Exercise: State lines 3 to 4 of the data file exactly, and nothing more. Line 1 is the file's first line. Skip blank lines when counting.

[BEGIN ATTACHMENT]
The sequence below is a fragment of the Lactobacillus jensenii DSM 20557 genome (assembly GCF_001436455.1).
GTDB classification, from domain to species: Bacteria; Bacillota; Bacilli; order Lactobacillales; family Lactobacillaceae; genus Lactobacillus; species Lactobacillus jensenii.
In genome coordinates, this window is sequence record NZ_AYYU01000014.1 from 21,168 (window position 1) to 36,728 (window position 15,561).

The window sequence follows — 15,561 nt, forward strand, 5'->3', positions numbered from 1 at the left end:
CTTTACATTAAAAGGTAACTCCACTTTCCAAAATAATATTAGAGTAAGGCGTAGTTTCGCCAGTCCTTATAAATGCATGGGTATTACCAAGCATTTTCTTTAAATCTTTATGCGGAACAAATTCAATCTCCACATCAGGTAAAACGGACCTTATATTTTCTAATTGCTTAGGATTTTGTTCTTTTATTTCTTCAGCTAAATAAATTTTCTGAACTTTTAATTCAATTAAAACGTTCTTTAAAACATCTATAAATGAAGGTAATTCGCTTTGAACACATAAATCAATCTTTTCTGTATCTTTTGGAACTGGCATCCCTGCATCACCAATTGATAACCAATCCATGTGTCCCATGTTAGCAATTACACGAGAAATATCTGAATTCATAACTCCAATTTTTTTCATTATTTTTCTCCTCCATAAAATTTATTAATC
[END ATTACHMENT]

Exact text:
In genome coordinates, this window is sequence record NZ_AYYU01000014.1 from 21,168 (window position 1) to 36,728 (window position 15,561).

The window sequence follows — 15,561 nt, forward strand, 5'->3', positions numbered from 1 at the left end: